Meeting and greeting people in Italy

The most well-known Italian greeting may be the cheek kiss, which involves two light air kisses on each side of the face when meeting friends and family. In formal situations, such as business meetings or where you don’t know the other person well, opt for a handshake instead.

You can say ciao as an informal greeting, and salve or arrivederci when bidding farewell. In formal situations, or when addressing older people, it’s better to use buongiorno (good morning) or buonasera (good evening) instead. Arrivederci is better when saying goodbye in formal situations. You can also say molto lieto (pleased to meet you). Though younger Italians are generally informal when it comes to meeting and greeting, it’s still common – and advised – to use formal language with elderly relatives, even at family events.

Two well-dressed businesswomen meet on the city street, first kissing each other's cheek
Photo: Pekic/Getty Images

First names are fine with friends and close acquaintances. For formal use, or if you are unsure, you can use signore/signora plus their last name. In Italy, married women often still use their maiden names in business and legal matters. You can also use professional titles such as dottore (doctor) and professore (professor). When addressing someone with the term ‘you’, use tu when speaking to friends and lei with older people and in formal situations.

Unlike in many other countries, punctuality is not considered necessary in Italy. While it is probably best to be timely in the north, people in the south of the country often show up 10–15 minutes late for social meetings and occasions. However, try to avoid being late for medical appointments or job interviews. It’s also acceptable to show up at someone’s house for a visit unannounced. You will usually be warmly greeted if they are at home.

Italian conversation and communication

Although things vary across regions and between individuals, Italians are generally quite open in their communication style. They tend to prefer face-to-face interaction most likely because their verbal communication is complemented by hand gestures.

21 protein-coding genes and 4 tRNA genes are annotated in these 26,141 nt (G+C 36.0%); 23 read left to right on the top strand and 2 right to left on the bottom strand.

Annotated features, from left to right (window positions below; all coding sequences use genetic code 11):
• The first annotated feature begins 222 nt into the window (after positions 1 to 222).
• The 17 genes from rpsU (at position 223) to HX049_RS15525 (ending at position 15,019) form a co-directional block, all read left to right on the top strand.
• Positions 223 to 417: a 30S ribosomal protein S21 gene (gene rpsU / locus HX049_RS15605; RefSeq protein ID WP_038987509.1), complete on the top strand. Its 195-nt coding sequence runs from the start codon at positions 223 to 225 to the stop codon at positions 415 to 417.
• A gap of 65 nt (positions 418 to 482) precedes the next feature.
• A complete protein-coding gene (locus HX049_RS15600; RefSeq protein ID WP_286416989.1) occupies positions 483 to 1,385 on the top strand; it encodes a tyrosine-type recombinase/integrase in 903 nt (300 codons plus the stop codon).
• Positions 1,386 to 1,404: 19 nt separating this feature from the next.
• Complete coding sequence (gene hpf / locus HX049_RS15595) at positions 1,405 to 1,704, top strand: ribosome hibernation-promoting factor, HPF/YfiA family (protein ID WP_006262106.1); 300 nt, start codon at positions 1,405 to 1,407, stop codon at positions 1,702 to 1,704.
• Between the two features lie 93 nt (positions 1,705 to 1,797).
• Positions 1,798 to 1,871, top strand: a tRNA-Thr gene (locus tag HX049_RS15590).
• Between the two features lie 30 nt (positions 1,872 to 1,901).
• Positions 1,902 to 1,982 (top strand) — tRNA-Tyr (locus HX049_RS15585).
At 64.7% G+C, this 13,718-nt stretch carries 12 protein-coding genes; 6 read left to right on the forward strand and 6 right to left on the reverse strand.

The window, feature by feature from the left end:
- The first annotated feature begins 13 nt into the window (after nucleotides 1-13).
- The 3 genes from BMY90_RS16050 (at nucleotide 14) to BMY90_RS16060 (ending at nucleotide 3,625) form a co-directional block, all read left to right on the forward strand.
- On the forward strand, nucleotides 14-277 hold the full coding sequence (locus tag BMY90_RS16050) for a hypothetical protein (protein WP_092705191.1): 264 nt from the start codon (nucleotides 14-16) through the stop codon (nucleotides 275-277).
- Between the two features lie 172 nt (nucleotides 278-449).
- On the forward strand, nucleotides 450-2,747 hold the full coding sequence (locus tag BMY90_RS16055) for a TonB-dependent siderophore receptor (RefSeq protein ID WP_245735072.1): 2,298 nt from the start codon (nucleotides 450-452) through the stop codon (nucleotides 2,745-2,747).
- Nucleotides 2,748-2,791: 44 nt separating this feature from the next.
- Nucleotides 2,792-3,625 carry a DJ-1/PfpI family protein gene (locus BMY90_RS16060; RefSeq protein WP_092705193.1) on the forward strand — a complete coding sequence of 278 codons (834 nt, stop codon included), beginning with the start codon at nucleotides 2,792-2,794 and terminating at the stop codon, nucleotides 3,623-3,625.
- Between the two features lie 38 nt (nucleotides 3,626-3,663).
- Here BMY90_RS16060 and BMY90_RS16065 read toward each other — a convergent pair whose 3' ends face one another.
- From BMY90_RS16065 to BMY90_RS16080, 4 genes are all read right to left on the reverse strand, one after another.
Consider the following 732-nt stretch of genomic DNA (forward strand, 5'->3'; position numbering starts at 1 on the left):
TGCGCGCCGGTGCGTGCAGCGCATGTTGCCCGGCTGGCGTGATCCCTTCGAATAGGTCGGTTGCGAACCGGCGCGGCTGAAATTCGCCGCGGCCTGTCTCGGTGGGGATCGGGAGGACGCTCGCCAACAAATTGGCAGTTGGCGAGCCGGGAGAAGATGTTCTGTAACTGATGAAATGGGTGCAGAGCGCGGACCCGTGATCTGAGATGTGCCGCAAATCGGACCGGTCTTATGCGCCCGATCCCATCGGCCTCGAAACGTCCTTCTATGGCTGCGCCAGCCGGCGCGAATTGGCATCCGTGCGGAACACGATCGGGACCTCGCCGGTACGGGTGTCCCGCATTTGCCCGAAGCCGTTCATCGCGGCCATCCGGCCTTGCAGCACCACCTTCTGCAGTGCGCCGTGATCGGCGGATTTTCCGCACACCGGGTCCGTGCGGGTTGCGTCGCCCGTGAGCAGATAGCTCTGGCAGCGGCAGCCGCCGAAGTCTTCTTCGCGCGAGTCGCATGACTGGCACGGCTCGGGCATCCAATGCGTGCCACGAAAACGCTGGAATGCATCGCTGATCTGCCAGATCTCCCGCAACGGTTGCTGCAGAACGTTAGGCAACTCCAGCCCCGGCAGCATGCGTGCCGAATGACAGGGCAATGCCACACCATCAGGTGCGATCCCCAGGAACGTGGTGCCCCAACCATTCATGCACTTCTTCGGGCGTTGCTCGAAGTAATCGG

Italians are typically warm, friendly people. It’s common for strangers to make small talk if they are waiting in line at the post office or sitting together on public transport. They are also passionate and expressive in conversation, and somewhat direct.

As in most parts of the world, good conversation topics include the weather, sports, art, food, and drink. If you have local knowledge about the region you live in or know some fun Italian expressions, this will impress the residents. However, make sure you know what you’re talking about because it could backfire and start a heated debate.

Topics to avoid, as is the case in most countries, include politics and religion, unless someone else brings it up. Also avoid asking overly personal questions unless you’re with close friends who you know will be open to sharing. Italians are usually quite comfortable within their social circle, but tend to be private beyond this, so prying questions can seem rude.

Finally, it’s in poor taste to bring up the mafia. It’s not a touchy subject but is usually irrelevant unless you’re talking about movies or television. Plus, it’s so overused by foreigners that it may incite eye-rolls and yawns.

Body language

Eye contact is key in Italian conversation. When speaking Italian, try to maintain eye contact and smile gently. Personal space is also less important in Italy than many other countries, especially when you’re engaged in riveting conversation. Don’t be alarmed if someone places their hand on your arm or shoulder.

Italians are masters of the hand gesture. Here are some to avoid unless you want to come across as insulting:

  • Raising one fist while gripping the bicep with your other arm
  • Using the ‘rocking out’ horns sign with the thumb, index finger and little finger
  • Making a chopping motion with one hand
  • Placing your arm and outstretched hand horizontally against your chest